An attendant mans a fuel pump at a Pertamina fuel station, a state-owned petroleum company in Jakarta. Photo: AFP/Romeo Gacad
An attendant mans a fuel pump at a Pertamina fuel station, a state-owned petroleum company in Jakarta. Photo: AFP / Romeo Gacad

Oil prices surged on Monday after drone attacks on crude facilities in Saudi Arabia.

Brent futures, the international benchmark, jumped by nearly 20% to US$71.95 a barrel, while West Texas Intermediate increased by 15% to $63.34 before falling back in trading.

Both indices pared record gains after US President Donald Trump revealed that he had approved the release of oil from the United States Strategic Petroleum Reserve if needed. But crude was still nearly 10% up.

“Tensions in the Middle East are rising quickly, meaning this story will continue to reverberate this week even after the knee-jerk panic in oil markets this morning,” Jeffrey Halley, a senior market analyst at OANDA, the multinational forex group, said.

The attacks on plants in the heartland of Saudi’s oil industry caused major damage to the world’s biggest petroleum-processing operation and effectively shut down 6% of the global oil supply.

Mike Pompeo, the United States Secretary of State, made it clear that Iran was behind the attacks. His comments came after Tehran-backed Huthi rebels in neighboring Yemen, where a Saudi-led coalition has been bogged down in a five-year war, claimed responsibility.

“The United States will work with our partners and allies to ensure that energy markets remain well supplied and Iran is held accountable for its aggression,” he said.


Later, Trump pointed out that the White House knew who the culprit was and was “locked and loaded.”

“There is reason to believe that we know the culprit, are locked and loaded depending on verification but are waiting to hear from the Kingdom [Saudi Arabia] as to who they believe was the cause of this attack, and under what terms we would proceed,” he tweeted.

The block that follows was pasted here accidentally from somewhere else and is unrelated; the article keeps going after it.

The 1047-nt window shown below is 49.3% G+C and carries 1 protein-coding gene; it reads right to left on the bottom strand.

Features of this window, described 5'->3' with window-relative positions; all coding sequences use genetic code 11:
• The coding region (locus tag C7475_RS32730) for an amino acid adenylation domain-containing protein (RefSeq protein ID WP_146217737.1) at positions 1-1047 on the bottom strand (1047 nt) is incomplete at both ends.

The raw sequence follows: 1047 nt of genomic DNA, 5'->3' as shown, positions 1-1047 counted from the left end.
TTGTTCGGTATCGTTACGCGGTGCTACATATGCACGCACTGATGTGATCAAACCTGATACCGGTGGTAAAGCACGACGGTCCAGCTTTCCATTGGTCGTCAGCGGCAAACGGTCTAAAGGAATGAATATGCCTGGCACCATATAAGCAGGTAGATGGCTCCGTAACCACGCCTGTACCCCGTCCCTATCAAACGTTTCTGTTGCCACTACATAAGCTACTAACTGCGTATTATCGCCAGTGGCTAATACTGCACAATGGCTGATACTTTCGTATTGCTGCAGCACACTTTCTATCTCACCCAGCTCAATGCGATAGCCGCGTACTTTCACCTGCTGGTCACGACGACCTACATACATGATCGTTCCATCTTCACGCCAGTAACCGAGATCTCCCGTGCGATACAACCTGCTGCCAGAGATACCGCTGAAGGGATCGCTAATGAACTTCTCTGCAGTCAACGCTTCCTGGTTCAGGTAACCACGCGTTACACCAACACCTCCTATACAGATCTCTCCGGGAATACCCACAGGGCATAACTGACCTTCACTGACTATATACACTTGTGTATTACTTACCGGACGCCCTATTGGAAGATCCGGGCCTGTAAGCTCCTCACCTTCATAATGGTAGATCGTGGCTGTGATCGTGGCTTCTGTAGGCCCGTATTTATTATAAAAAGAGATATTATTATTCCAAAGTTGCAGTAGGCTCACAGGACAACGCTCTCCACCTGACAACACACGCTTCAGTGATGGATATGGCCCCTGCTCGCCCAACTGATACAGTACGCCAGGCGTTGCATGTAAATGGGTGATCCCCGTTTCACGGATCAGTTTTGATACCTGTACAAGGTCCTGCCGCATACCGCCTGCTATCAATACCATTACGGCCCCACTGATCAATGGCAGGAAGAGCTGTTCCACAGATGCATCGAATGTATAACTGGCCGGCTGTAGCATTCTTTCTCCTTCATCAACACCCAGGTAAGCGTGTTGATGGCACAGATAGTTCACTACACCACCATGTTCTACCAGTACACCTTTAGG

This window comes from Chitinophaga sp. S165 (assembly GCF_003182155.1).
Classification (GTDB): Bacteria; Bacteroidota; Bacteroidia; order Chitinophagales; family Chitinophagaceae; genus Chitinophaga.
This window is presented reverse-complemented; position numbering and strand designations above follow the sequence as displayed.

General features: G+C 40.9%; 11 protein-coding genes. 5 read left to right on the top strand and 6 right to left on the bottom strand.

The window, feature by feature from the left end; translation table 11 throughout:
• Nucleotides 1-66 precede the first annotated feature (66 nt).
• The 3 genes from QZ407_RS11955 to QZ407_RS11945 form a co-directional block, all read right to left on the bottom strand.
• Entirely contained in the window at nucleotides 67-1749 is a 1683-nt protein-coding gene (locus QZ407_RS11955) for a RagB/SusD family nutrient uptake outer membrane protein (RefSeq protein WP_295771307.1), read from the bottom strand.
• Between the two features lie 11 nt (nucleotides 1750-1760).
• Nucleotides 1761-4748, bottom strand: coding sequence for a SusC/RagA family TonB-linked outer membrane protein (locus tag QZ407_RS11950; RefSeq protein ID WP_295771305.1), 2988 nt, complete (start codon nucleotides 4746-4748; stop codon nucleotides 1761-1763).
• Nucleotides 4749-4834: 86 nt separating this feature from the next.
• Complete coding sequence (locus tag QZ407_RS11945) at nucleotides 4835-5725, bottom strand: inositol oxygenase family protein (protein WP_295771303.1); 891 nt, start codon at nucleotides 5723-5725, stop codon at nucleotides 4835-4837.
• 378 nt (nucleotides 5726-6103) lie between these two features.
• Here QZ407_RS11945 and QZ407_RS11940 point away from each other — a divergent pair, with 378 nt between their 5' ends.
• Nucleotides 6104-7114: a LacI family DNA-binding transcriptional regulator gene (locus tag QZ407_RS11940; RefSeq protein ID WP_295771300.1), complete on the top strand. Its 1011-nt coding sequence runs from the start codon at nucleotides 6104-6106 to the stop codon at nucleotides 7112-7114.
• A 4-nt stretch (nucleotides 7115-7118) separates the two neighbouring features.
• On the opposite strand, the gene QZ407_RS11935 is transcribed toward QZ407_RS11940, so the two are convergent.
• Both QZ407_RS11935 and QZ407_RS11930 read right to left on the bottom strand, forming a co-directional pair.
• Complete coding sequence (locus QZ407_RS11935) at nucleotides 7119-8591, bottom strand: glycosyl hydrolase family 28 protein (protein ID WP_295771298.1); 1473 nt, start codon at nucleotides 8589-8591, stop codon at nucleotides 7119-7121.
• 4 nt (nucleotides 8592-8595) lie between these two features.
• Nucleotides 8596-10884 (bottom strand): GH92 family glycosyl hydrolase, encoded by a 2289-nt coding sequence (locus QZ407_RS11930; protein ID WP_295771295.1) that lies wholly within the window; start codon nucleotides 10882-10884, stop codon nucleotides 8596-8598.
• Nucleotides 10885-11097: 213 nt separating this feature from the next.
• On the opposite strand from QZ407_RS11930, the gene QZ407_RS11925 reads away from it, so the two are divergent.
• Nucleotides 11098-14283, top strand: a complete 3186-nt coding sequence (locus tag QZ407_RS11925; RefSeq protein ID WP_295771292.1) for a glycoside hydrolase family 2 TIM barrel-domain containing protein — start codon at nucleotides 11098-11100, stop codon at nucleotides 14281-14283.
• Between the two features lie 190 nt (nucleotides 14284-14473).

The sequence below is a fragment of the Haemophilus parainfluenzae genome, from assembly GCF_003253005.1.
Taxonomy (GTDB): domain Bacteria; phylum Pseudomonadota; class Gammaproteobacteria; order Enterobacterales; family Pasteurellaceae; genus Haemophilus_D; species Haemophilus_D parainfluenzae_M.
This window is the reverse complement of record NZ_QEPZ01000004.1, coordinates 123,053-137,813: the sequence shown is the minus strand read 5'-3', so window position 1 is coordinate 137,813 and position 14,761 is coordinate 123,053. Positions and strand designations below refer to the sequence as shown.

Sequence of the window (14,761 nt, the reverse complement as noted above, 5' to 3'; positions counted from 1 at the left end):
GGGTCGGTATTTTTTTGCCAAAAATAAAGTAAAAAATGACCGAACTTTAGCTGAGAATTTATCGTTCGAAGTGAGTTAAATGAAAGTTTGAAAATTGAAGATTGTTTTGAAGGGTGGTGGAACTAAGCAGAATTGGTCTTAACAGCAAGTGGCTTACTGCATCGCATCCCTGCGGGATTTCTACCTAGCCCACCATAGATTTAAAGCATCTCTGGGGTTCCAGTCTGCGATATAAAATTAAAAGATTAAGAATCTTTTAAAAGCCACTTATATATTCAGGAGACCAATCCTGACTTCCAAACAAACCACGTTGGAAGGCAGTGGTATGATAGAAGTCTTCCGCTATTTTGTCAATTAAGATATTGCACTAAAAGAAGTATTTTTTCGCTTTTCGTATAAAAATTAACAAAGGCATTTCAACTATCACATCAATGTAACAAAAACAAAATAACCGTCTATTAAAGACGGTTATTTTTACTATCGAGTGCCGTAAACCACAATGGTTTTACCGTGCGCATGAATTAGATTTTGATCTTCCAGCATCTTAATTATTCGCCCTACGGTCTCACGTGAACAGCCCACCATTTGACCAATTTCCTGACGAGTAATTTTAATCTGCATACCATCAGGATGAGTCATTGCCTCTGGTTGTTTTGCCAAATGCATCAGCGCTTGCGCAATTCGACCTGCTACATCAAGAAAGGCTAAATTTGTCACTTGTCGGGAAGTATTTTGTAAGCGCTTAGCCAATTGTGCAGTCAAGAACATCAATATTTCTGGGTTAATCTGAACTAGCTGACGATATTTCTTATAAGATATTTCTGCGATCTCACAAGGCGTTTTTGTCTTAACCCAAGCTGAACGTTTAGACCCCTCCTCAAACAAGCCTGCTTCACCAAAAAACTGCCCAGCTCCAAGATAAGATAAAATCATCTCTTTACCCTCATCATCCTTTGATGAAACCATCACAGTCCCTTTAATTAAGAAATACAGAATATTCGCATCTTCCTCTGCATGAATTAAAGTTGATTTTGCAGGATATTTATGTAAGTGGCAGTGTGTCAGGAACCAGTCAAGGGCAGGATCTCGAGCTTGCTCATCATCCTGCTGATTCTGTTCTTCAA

Iran has denied the accusations but the news revived fears of a conflict in the tinderbox Middle East after a series of attacks on oil tankers earlier this year that were also blamed on Iran.

“One thing we can say with confidence is that if part of the reason for last week’s fall in oil and improvement in geopolitical risk sentiment was the news of John Bolton’s sacking … and thoughts this was a precursor to some form of rapprochement between Trump and Iran, then it is no longer valid,” Ray Attrill, of the National Australia Bank, said.


Oil prices had dropped last week after news that Trump had fired his anti-Iran hawkish national security adviser Bolton, which was seen as paving the way for an easing of tensions in the region. But that is now looking like a pipe-dream.

Still, strategists at Commonwealth Bank of Australia reported that the rise in crude prices may be shortlived.

“The drone attacks have hit the oil market at a time when there is a global oil glut and global growth is weak,” they wrote in a note. “Consequently, the impact on oil prices and global growth is not expected to be significant or last long.”

During the weekend, the International Energy Agency stressed that global markets would not be disrupted by the Saudi attacks.

“We are massively oversupplied,” Christyan Malek, the head of oil and gas research for Europe, Middle East and Africa at JP Morgan, said, adding it would take five months of a 5 million-bpd [barrels per day] outage to take global crude supply levels back to a 40-year normal average.

“Having said that, this attack introduces a new, irreversible risk premium into the market,” he added.

– additional reporting AFP

Leave a comment

Your email address will not be published. Required fields are marked *